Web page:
The chip reminds us of the Exynos 5430 from a few years ago which was also a process-shrink to the chip that ended up in the Galaxy S5, representing Samsung’s first 20nm silicon. That chip never ended up in the popular flagship products, but seemingly did serve a purpose as a pipe-cleaner and learning platform for the new process node. The new Exynos 9825 could end up in a similar situation, although being used in the Note10, it won’t nearly have an as long lifespan as we don’t expect it to power the Galaxy S11 next year.

Source: Samsung

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  • ksec - Wednesday, August 7, 2019 - link

    As a consumer you are basically paying for the additional die space for complex AV1 decoding instead of the patents involved in HEVC. And die space hurt SoC's margin. Reply
  • The_Assimilator - Wednesday, August 7, 2019 - link

    A whole 90MHz clock speed increase in a single domain... much wow. Reply
  • danielfranklin - Wednesday, August 7, 2019 - link

    You might find power usage to be a lot better and to be able to hold clocks a lot better, therefore providing better performance than it would appear on paper.
    That said, its the first EUV silicon around, they might suck at it initially...
    Reply
  • name99 - Wednesday, August 7, 2019 - link

    That's a seriously silly comment. It's clear the point of this exercise is to show that EUV works, not to design a new chip.

    Apple did something similar with the A5. The original was on 45nm, then a die shrink to 32nm which was just to reduce costs and gain 32nm experience, not any attempt to improve the SoC.

    (Apple actually followed that up with a THIRD redesign, also 32nm, this time slightly re-arranging things, to optimize for the last remaining client of the A5, namely the Apple TV at that time. But that's irrelevant to what SS is doing here!)
    Reply
  • eforfunopen - Wednesday, August 7, 2019 - link

    In October 2018, Samsung announced the readiness and its initial production of 7nm process"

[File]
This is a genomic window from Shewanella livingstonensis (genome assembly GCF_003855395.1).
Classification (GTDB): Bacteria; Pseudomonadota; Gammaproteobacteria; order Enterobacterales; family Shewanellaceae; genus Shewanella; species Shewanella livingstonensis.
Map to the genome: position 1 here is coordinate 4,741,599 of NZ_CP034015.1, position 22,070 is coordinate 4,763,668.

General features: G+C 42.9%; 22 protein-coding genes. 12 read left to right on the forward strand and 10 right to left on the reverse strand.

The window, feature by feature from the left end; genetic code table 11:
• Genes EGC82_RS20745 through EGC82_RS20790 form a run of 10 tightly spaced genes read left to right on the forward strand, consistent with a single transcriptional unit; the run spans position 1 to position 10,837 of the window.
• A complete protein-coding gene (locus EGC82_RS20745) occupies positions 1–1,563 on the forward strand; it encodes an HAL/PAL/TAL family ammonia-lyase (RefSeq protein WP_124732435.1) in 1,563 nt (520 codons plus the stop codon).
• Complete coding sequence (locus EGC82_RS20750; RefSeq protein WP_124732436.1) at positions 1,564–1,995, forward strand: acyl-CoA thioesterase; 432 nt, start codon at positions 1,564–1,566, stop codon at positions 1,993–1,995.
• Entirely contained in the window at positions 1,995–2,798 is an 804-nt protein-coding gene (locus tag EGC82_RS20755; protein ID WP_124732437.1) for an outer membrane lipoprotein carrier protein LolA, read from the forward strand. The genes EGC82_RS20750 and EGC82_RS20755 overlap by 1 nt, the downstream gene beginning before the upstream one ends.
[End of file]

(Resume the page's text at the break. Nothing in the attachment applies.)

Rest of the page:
"has started mass production of 7nm process early this year."
    That means Q1 2019
    Reply
  • s.yu - Wednesday, August 7, 2019 - link

    So it's more of a tech demonstration by Samsung LSI, no wonder it doesn't seem to make immediate sense economically. Reply
  • name99 - Wednesday, August 7, 2019 - link

    (a) A Tech Demonstration is a few carefully selected chips.
    This is HVM, don't pretend otherwise.

    (b) You have fsckall clue about the economics of this, either on a per-chip basis or longer term.
    Again don't pretend otherwise.

    It's kinda amazing how many people want to dismiss what's a very real achievement by Samsung as some kind of meaningless stunt, implying that either it's not many chips, that they're too expensive for this to be sustainable, or that there's something wrong with the chip performance.
    It's fine to cheer on your team, whether that's Intel or TSMC (or, god help you, GloFo). But if you're not willing to honestly understand and accept what the competition are doing, maybe you should switch to cheering sports or politics --- because you will land up looking like a fool, repeatedly, in the tech context.
    Reply
  • 0iron - Wednesday, August 7, 2019 - link

    Is there any 7nm LPE from Samsung? It seem odd that first 7nm process is in LPP. Reply
  • levizx - Wednesday, August 7, 2019 - link

    Not really. LPE means *Early* to market. Both 14LPE and 10LPE was the first offering in the market. While 11LPP, 8LPP, 7LPP was not earlier than comparable TSMC/GF offerings. Reply
  • Gondalf - Wednesday, August 7, 2019 - link

    Lets hope EUV run. Samsung could be a good second source to TSMC, this will help the competition lowering the prices of silicon. Looks like confirmed Nvidia will have some production on this process and i have suspect Intel too for its consumer GPUs....and who knows even some consumer Cpus too :). Reply